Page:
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CAFÉ SCIENTIFIQUE OF IOWA CITY PRESENTS: The Genetic Essence of Circadian Rhythm: The 2017 Nobel Prize in Medicine and Physiology

In October of this year, the Nobel Assembly awarded Nobel Prize for Medicine and Physiology equally to Jeffrey Hall, Michael Rosbash, and Michael Young for “their discoveries of molecular mechanisms controlling the circadian rhythm”. The “biological clock” or the circadian rhythm seems to be an almost ubiquitous timing mechanism in living organisms. As Earth rotates about its axis, genetic hardware allows living creatures to live in synchronization with Earth’s day cycles. By studying the fruit fly as a model organism, this year’s Nobel Laureates were able to isolate the gene and its function, thus revealing how these internal clocks work.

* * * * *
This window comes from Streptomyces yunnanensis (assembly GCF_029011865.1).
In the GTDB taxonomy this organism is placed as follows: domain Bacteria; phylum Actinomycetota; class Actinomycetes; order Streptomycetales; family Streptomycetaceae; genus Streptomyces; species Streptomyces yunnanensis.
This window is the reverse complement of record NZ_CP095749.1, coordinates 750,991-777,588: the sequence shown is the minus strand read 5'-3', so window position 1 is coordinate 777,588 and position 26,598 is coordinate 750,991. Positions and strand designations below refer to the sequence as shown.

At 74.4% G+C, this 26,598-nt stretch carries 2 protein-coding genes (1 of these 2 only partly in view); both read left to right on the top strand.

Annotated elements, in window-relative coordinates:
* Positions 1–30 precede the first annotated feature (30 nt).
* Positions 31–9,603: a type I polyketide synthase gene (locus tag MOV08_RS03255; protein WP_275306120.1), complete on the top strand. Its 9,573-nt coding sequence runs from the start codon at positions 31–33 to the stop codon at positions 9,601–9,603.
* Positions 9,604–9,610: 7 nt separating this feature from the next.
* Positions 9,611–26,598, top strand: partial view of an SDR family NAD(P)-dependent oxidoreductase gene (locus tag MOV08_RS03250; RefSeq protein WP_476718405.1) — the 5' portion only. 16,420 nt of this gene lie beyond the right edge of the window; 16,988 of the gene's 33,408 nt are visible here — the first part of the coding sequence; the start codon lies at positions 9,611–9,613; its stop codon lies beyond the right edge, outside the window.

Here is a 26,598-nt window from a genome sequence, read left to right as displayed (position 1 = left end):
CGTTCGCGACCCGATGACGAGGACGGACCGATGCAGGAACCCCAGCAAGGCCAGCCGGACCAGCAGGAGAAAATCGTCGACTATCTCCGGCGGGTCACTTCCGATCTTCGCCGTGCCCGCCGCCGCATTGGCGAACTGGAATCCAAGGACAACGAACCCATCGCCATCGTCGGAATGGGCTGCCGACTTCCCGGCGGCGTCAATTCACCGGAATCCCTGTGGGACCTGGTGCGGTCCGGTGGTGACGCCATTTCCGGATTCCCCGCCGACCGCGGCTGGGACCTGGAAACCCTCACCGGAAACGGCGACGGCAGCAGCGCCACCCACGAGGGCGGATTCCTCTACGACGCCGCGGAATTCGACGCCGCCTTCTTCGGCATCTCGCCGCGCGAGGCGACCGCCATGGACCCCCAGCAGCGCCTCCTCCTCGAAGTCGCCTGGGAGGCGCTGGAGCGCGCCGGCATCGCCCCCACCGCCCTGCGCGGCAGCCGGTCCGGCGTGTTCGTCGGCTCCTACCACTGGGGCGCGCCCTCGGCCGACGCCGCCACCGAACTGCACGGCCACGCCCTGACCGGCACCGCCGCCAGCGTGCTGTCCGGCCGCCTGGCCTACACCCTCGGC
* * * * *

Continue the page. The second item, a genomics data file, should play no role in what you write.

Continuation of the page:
Please join us in a discussion with Professor Bridget Lear, as we discuss the discovery and experiments that led to the prize and how this relates to her research here at the University of Iowa.

Thursday, December 7, 2017 at 5:30pm to 6:30pm

Van Allen Hall, 309 30 N. Dubuque St., Iowa City, IA. 52240

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Research & Economic Development, College of Liberal Arts & Sciences, Department of Biology, Department of Physics & Astronomy

General Interest



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Department of Physics and Astronomy

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